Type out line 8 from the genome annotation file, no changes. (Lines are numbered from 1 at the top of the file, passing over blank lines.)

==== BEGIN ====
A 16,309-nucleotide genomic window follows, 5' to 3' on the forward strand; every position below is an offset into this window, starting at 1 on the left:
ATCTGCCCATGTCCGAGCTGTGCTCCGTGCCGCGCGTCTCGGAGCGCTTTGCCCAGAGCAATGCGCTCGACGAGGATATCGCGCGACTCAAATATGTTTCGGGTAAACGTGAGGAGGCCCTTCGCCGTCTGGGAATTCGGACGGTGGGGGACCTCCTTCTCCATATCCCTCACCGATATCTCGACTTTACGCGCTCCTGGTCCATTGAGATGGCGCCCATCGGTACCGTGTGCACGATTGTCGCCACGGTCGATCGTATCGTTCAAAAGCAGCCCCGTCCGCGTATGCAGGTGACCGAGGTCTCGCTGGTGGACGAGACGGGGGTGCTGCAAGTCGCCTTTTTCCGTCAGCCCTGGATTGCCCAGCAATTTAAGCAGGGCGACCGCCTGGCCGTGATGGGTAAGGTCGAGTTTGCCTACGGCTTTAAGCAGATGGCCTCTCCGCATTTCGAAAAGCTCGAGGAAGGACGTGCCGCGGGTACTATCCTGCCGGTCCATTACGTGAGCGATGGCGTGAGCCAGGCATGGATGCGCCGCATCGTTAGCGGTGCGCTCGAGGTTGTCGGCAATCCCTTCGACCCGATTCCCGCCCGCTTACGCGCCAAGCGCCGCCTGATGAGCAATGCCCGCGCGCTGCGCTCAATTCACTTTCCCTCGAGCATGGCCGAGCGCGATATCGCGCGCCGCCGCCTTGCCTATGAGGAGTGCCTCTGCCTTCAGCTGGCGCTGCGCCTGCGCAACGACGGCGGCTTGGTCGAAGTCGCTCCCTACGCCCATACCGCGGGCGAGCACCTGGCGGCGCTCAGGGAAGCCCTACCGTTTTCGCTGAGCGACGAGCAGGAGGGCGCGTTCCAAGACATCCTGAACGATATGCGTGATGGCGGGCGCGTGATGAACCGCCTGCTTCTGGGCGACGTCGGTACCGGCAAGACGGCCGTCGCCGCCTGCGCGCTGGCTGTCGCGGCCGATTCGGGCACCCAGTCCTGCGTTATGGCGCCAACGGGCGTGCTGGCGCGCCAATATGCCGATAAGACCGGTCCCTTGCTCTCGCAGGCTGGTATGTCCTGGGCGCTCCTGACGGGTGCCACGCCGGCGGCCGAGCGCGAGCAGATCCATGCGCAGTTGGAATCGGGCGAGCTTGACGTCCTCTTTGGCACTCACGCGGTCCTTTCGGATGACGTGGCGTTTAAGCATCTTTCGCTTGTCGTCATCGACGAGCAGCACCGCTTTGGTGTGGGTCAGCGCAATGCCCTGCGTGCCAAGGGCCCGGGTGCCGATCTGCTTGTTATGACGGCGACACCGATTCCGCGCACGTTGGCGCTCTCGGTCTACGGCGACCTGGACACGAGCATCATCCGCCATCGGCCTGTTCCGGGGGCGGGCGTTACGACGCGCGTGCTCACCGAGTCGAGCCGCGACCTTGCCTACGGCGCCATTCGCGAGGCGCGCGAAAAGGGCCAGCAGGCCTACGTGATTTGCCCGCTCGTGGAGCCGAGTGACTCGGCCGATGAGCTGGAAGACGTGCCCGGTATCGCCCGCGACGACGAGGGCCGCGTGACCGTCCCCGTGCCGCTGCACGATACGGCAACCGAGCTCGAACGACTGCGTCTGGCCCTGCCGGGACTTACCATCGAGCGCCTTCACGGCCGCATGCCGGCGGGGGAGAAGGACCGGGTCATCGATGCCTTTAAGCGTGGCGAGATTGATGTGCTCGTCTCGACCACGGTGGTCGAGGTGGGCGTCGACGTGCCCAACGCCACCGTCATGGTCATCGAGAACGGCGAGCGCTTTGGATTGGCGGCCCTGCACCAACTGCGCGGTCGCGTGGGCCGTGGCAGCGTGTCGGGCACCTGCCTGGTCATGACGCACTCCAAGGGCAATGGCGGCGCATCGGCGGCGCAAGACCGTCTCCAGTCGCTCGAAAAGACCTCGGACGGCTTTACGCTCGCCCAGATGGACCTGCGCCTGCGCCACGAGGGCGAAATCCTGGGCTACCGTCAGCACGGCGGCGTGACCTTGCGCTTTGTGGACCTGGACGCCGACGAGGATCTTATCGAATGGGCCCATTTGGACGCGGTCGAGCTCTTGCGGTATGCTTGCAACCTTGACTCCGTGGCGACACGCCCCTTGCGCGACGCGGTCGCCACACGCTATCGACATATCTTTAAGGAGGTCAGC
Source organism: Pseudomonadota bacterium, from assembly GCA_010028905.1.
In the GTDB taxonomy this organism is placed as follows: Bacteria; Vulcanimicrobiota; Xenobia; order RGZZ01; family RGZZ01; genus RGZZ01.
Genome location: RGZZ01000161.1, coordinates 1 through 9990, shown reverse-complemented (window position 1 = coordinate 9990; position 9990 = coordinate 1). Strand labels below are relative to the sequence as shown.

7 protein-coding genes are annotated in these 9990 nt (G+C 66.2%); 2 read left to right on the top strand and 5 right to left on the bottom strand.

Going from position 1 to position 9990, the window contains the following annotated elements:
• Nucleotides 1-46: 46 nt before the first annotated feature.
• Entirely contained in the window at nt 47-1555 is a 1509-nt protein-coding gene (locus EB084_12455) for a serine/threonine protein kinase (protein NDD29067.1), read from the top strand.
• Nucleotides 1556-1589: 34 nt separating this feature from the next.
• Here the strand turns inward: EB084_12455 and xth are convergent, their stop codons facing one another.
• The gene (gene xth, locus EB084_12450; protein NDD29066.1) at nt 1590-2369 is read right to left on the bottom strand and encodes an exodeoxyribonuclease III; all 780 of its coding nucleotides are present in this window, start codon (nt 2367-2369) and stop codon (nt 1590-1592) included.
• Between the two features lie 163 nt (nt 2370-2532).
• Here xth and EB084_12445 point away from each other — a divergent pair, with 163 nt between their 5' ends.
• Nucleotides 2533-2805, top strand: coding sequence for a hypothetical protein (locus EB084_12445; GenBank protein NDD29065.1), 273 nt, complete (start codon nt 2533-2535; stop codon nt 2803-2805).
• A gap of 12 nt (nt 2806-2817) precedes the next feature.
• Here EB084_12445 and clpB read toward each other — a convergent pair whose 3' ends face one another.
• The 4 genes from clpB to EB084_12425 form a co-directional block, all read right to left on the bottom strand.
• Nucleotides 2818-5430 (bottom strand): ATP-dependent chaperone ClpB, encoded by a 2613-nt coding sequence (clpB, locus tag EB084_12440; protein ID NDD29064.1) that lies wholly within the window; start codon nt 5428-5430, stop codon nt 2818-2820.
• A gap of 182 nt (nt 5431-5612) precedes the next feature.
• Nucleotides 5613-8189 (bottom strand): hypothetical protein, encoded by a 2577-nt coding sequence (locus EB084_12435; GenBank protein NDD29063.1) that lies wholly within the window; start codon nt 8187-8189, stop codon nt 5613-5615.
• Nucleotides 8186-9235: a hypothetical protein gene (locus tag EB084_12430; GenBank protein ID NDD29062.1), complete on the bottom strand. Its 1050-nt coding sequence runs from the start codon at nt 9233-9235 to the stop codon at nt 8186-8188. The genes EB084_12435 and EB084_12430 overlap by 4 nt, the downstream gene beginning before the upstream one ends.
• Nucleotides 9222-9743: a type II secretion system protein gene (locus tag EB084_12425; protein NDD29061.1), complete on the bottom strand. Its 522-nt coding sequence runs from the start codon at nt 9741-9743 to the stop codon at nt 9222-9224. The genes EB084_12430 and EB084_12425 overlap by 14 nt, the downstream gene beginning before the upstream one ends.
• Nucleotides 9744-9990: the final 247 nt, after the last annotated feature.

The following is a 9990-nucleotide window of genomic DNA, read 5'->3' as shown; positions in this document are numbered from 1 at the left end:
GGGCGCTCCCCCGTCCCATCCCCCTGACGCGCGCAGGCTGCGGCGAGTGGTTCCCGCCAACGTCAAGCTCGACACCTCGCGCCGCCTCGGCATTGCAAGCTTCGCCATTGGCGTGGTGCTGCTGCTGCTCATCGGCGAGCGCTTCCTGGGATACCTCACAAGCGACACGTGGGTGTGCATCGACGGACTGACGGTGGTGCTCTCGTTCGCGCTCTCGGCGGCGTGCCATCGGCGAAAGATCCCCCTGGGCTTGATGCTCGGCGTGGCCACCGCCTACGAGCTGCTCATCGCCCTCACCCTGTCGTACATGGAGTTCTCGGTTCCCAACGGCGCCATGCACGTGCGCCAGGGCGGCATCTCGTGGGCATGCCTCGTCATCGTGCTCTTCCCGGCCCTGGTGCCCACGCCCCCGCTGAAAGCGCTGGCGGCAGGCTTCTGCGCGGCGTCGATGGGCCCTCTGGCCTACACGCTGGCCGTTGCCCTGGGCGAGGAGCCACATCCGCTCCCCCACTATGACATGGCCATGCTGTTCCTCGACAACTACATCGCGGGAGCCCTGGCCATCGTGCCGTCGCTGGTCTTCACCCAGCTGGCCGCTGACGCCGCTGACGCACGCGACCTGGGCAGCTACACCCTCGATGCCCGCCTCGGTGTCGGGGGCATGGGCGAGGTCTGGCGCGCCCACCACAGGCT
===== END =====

• Nucleotides 1-46: 46 nt before the first annotated feature.